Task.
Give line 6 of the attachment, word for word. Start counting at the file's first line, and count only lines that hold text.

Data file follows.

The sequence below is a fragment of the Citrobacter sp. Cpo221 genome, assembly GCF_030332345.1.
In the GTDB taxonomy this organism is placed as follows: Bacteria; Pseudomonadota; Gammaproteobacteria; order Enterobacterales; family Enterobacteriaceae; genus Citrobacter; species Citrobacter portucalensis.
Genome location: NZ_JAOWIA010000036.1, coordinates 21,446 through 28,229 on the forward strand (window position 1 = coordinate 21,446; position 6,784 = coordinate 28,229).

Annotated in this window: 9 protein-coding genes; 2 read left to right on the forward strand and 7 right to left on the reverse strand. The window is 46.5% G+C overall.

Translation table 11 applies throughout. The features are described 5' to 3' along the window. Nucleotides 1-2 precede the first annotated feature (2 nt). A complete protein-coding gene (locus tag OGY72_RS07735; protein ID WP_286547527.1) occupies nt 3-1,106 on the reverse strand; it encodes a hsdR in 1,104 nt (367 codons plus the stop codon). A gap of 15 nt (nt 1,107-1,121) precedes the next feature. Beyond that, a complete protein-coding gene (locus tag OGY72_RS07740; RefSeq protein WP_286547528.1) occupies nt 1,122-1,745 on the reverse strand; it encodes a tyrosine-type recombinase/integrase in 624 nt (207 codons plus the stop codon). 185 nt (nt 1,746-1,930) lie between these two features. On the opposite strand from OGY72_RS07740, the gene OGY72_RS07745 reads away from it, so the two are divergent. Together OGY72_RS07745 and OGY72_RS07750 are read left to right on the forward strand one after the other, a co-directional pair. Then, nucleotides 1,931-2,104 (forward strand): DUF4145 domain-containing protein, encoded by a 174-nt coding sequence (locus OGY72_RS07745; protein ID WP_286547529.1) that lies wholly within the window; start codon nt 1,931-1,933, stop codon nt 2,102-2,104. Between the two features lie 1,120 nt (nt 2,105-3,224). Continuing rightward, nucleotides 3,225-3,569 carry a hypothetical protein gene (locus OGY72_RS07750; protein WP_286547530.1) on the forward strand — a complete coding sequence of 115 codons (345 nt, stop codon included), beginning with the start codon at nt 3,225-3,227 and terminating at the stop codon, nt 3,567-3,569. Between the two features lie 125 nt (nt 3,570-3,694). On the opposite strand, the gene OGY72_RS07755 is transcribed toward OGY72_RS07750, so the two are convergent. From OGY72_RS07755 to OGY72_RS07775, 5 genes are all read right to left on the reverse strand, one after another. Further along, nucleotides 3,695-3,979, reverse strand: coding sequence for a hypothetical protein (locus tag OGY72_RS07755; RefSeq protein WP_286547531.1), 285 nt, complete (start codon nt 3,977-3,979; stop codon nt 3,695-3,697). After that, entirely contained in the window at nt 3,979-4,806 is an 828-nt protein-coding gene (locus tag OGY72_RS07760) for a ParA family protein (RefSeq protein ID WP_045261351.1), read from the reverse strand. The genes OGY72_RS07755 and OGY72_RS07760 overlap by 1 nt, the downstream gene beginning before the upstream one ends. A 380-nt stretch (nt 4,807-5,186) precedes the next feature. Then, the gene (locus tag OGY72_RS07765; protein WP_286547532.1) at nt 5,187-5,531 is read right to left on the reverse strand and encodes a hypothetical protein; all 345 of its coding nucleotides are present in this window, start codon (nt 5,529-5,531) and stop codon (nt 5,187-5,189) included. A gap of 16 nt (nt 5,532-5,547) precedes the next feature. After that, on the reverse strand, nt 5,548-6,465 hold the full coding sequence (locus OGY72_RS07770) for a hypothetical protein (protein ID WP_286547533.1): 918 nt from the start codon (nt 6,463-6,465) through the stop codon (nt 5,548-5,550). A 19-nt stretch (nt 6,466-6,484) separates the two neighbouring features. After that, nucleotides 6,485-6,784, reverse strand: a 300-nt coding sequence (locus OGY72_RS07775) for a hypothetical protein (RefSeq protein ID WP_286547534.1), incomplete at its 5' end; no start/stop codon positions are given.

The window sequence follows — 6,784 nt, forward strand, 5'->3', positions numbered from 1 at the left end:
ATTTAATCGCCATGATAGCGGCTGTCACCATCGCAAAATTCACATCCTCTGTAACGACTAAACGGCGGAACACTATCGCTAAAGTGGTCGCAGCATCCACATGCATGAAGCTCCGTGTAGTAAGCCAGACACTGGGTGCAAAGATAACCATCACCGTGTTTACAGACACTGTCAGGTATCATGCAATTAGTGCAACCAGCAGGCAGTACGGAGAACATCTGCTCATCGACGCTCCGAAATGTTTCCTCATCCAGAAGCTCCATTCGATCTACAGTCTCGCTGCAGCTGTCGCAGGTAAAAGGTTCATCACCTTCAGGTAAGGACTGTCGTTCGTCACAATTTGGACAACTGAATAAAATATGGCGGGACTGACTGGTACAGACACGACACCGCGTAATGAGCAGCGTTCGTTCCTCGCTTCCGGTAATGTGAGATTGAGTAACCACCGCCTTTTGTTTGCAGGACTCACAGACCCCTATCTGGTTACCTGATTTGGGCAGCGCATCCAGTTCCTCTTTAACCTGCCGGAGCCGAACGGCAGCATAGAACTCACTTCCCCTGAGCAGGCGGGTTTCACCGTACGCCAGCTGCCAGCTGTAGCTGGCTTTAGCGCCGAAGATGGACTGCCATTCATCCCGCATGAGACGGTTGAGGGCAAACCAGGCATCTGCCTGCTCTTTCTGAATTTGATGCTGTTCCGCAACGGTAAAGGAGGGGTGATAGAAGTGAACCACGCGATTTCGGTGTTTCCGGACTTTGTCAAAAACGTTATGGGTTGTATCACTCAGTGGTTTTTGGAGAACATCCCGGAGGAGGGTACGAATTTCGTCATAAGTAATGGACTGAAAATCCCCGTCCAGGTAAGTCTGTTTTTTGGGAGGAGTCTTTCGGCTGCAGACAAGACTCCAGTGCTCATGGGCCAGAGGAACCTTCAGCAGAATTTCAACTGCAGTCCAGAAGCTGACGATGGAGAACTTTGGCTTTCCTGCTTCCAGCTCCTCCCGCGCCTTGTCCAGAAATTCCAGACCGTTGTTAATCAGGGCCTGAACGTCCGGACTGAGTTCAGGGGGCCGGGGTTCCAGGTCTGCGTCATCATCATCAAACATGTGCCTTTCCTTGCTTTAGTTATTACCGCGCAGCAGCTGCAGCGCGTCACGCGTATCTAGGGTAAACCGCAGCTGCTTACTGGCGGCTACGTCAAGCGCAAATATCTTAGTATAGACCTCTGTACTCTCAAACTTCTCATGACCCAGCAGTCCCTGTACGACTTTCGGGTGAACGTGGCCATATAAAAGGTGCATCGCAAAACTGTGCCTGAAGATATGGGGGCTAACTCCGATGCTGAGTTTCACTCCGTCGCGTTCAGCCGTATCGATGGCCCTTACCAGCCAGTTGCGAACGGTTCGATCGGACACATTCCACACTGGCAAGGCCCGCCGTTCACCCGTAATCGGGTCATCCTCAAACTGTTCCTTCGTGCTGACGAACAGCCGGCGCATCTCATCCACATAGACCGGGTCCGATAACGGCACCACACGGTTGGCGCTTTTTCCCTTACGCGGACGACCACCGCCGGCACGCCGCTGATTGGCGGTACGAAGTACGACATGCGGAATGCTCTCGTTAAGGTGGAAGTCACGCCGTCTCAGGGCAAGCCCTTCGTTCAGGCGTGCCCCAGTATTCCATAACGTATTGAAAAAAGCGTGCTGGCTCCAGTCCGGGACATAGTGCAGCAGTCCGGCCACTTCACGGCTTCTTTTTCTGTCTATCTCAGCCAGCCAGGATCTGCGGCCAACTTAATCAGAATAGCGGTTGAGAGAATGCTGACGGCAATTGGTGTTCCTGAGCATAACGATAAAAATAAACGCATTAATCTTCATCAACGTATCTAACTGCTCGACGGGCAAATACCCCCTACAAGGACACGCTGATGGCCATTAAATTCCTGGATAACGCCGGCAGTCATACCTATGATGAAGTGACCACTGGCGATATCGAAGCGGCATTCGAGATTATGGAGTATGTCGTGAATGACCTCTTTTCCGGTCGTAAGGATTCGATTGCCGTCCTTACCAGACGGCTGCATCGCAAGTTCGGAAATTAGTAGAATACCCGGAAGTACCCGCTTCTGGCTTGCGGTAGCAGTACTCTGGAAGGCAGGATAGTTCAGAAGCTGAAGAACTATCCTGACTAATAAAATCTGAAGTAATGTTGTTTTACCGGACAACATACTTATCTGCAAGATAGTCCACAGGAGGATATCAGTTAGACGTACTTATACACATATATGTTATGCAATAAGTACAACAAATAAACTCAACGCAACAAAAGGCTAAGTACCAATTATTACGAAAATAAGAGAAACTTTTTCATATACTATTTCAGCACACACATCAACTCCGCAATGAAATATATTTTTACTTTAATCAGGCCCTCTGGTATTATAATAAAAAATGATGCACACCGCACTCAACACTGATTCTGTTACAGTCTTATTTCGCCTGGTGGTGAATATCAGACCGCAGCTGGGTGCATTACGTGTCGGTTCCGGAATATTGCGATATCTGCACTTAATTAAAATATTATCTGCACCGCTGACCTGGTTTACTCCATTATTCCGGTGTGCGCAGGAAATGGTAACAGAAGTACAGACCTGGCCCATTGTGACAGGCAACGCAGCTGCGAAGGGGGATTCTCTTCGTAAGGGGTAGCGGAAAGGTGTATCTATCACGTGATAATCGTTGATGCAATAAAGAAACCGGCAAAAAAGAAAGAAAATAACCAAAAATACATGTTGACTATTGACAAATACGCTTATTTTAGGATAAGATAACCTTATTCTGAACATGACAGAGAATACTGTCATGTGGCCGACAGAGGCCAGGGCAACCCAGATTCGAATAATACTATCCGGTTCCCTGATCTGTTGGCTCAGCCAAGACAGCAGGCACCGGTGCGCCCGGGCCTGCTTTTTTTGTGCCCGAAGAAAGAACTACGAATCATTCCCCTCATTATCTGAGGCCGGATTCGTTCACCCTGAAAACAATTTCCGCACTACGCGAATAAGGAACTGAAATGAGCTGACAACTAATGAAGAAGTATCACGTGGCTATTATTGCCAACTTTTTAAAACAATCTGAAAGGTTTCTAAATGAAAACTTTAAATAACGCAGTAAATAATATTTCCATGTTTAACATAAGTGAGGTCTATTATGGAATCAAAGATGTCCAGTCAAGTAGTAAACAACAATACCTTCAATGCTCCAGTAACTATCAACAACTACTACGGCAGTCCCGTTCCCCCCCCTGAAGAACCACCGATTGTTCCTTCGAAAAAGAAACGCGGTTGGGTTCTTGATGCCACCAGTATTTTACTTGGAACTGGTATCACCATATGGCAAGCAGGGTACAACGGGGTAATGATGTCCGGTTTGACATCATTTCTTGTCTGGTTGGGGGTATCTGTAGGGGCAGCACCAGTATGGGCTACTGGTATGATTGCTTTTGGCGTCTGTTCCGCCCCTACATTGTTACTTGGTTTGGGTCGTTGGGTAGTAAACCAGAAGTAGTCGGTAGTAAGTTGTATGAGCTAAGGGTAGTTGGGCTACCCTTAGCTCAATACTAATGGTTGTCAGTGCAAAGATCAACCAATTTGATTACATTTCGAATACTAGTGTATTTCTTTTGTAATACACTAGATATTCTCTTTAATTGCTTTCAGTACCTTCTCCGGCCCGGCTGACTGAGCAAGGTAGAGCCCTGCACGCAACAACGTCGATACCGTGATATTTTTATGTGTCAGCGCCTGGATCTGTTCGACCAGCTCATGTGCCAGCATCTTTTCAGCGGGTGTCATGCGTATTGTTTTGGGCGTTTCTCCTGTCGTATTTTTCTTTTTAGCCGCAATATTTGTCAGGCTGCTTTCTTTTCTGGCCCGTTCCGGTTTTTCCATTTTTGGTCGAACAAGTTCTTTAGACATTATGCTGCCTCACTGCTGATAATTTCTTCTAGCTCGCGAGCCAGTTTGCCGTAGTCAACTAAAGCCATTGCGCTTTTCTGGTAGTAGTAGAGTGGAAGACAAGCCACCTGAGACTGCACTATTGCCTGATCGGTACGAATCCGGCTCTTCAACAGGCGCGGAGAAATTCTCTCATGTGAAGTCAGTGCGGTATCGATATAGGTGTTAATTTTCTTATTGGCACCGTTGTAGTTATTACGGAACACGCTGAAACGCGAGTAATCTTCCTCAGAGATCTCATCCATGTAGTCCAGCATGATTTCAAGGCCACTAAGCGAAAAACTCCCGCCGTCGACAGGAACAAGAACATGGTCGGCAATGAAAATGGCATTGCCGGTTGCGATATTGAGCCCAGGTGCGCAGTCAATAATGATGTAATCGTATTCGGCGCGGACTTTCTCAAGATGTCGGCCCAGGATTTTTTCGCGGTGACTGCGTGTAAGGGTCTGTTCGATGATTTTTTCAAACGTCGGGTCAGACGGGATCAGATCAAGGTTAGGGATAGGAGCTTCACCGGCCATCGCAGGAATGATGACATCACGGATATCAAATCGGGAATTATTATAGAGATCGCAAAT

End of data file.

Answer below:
The window sequence follows — 6,784 nt, forward strand, 5'->3', positions numbered from 1 at the left end: